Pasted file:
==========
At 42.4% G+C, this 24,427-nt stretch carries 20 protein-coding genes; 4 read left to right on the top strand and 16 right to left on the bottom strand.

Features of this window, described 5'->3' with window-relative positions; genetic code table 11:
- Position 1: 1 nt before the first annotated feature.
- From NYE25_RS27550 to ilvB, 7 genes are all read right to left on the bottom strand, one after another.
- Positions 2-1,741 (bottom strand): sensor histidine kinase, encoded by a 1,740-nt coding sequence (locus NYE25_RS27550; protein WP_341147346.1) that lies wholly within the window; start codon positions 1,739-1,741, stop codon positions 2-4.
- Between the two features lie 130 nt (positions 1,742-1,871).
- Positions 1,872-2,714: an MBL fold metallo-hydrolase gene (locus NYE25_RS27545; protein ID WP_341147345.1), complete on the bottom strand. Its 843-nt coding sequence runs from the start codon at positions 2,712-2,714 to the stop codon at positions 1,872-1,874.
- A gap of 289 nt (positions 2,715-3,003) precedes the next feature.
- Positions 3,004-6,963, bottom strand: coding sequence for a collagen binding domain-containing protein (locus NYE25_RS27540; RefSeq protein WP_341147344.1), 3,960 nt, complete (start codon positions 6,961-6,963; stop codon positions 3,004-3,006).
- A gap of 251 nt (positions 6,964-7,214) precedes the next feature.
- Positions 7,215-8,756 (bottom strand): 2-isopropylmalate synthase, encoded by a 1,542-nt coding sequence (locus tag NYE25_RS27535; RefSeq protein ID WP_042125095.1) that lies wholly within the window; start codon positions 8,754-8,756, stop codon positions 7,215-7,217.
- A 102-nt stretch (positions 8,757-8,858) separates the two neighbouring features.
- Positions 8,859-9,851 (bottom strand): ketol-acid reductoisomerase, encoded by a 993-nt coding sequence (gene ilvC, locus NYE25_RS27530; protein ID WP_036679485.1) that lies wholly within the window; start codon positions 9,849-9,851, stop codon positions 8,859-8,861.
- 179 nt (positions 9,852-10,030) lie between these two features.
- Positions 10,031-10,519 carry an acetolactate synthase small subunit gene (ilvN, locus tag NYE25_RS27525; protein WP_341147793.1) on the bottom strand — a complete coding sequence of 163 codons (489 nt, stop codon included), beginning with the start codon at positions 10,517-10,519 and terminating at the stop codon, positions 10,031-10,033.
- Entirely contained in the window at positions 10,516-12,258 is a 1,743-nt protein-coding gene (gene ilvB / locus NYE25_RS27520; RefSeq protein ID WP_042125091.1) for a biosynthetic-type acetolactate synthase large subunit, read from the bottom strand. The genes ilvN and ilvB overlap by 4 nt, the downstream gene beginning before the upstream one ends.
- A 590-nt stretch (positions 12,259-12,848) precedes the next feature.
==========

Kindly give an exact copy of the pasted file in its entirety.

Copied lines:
At 42.4% G+C, this 24,427-nt stretch carries 20 protein-coding genes; 4 read left to right on the top strand and 16 right to left on the bottom strand.

Features of this window, described 5'->3' with window-relative positions; genetic code table 11:
- Position 1: 1 nt before the first annotated feature.
- From NYE25_RS27550 to ilvB, 7 genes are all read right to left on the bottom strand, one after another.
- Positions 2-1,741 (bottom strand): sensor histidine kinase, encoded by a 1,740-nt coding sequence (locus NYE25_RS27550; protein WP_341147346.1) that lies wholly within the window; start codon positions 1,739-1,741, stop codon positions 2-4.
- Between the two features lie 130 nt (positions 1,742-1,871).
- Positions 1,872-2,714: an MBL fold metallo-hydrolase gene (locus NYE25_RS27545; protein ID WP_341147345.1), complete on the bottom strand. Its 843-nt coding sequence runs from the start codon at positions 2,712-2,714 to the stop codon at positions 1,872-1,874.
- A gap of 289 nt (positions 2,715-3,003) precedes the next feature.
- Positions 3,004-6,963, bottom strand: coding sequence for a collagen binding domain-containing protein (locus NYE25_RS27540; RefSeq protein WP_341147344.1), 3,960 nt, complete (start codon positions 6,961-6,963; stop codon positions 3,004-3,006).
- A gap of 251 nt (positions 6,964-7,214) precedes the next feature.
- Positions 7,215-8,756 (bottom strand): 2-isopropylmalate synthase, encoded by a 1,542-nt coding sequence (locus tag NYE25_RS27535; RefSeq protein ID WP_042125095.1) that lies wholly within the window; start codon positions 8,754-8,756, stop codon positions 7,215-7,217.
- A 102-nt stretch (positions 8,757-8,858) separates the two neighbouring features.
- Positions 8,859-9,851 (bottom strand): ketol-acid reductoisomerase, encoded by a 993-nt coding sequence (gene ilvC, locus NYE25_RS27530; protein ID WP_036679485.1) that lies wholly within the window; start codon positions 9,849-9,851, stop codon positions 8,859-8,861.
- 179 nt (positions 9,852-10,030) lie between these two features.
- Positions 10,031-10,519 carry an acetolactate synthase small subunit gene (ilvN, locus tag NYE25_RS27525; protein WP_341147793.1) on the bottom strand — a complete coding sequence of 163 codons (489 nt, stop codon included), beginning with the start codon at positions 10,517-10,519 and terminating at the stop codon, positions 10,031-10,033.
- Entirely contained in the window at positions 10,516-12,258 is a 1,743-nt protein-coding gene (gene ilvB / locus NYE25_RS27520; RefSeq protein ID WP_042125091.1) for a biosynthetic-type acetolactate synthase large subunit, read from the bottom strand. The genes ilvN and ilvB overlap by 4 nt, the downstream gene beginning before the upstream one ends.
- A 590-nt stretch (positions 12,259-12,848) precedes the next feature.